REAL focuses on educating and empowerment of girls, but the name points to the true effect of educating women—the enrichment of African lives. REAL founder Tsehai Wodajo says, “Girls, families, villages, countries are changed when girls are educated.” Ten years of this carefully structured program has proven this to be true.
REAL’s work is supported by volunteers from the US and Ethiopia, and nine fulltime employees at the eight sites. REAL proves again the truth of Margaret Mead’s famous statement: “Never doubt that a small group of thoughtful, committed citizens can change the world. Indeed, it is the only thing that ever has.” This is what REAL has been doing.
Please visit our website at www.real-africa.org.to learn more and to RSVP for the May 2nd celebration, or contribute online. We also appreciate if you can cover our story.
Media Release in PDF Press_Release_REAL_2015-version4
Tsehai Wodajo, REAL Executive Director
Oromos face chilling oppression in Ethiopia
Amnesty International’s report on the state of existence of the Oromos, published last year, has been damning. It painted a chilling picture of the brutality unleashed by Ethiopian government on the hapless community to which the country’s President, Mulatu Teshome, belongs. The rights group, based in London, said: “At least 5,000 Oromos have been arrested based on their actual or suspected peaceful opposition to the government”. And most of them have been “subjected to treatment amounting to torture and other cruel, inhuman or degrading treatment”.
Amnesty researcher Claire Beston has been scathing. She said, “The Ethiopian government’s relentless crackdown on real or imagined dissent among the Oromo is sweeping in its scale and often shocking in its brutality. This is apparently intended to warn, control or silence all signs of ‘political disobedience’ in the region”. Beston, in her report, said in no uncertain terms that she saw “signs of torture, including scars and burns, as well as missing fingers, ears and teeth” on those Oromos she interviewed.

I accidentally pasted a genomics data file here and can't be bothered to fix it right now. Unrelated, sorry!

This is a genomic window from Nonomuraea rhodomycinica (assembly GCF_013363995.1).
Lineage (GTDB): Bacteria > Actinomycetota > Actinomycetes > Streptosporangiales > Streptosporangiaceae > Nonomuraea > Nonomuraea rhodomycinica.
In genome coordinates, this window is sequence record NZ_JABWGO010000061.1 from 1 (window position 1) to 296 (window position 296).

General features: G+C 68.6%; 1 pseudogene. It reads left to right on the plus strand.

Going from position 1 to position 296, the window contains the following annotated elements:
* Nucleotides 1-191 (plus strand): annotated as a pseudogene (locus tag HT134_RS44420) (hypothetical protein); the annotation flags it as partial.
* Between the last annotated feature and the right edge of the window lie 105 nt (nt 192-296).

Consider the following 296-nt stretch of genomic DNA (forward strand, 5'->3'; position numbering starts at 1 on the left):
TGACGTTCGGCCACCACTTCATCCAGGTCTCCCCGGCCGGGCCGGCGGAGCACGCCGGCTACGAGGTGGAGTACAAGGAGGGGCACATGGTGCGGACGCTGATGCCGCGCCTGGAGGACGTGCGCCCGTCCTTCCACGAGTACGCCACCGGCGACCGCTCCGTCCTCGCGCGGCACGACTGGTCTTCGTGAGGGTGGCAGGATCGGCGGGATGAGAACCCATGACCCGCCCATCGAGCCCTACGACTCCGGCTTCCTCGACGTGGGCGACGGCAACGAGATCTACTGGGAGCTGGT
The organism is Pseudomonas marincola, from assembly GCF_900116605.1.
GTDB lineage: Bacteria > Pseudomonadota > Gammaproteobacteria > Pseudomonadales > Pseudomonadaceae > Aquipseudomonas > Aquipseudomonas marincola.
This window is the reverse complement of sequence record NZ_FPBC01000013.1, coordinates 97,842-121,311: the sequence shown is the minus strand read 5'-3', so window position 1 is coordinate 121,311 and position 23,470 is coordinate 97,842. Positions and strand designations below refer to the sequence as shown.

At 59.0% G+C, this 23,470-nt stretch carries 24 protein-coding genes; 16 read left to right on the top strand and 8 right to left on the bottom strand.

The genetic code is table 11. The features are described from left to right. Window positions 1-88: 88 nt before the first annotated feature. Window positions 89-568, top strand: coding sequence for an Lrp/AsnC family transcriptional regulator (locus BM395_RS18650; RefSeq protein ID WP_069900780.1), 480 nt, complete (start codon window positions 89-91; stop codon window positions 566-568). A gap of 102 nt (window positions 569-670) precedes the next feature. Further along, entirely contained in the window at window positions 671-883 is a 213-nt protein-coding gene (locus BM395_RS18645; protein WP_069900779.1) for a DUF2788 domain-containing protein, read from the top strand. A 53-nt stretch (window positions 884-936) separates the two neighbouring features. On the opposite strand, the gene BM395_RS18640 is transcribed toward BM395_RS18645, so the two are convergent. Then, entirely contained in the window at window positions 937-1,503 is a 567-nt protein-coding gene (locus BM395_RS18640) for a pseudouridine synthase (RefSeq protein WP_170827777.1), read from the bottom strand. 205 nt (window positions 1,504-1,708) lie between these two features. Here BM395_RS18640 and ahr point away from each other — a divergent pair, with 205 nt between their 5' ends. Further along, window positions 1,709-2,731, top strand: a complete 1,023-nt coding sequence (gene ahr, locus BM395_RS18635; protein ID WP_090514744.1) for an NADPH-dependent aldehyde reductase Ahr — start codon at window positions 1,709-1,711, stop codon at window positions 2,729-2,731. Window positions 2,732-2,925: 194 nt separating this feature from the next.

The scenario in the country is perhaps far more terrifying. The United States, in its 2013 Human Rights Report, has pointed out that at least 70,000 persons, including some 2,500 women and nearly 600 children are incarcerated with their mothers, in severely overcrowded six federal and 120 regional prisons. “There also were many unofficial detention centres throughout the country, including in Dedessa, Bir Sheleko, Tolay, Hormat, Blate, Tatek, Jijiga, Holeta, and Senkele,” the report added further.
Plurality, respect for basic democratic values and tolerance for dissent have never been the fortes for which Ethiopia is known in the world. It is for reasons on the contrary the country has already earned a massive notoriety internationally. Corruptions are rampant and behind the façade of development the government in Ethiopia is infamous for selling out the country to the western world and foreign corporations and, of course, for its blatant violation of basic human rights.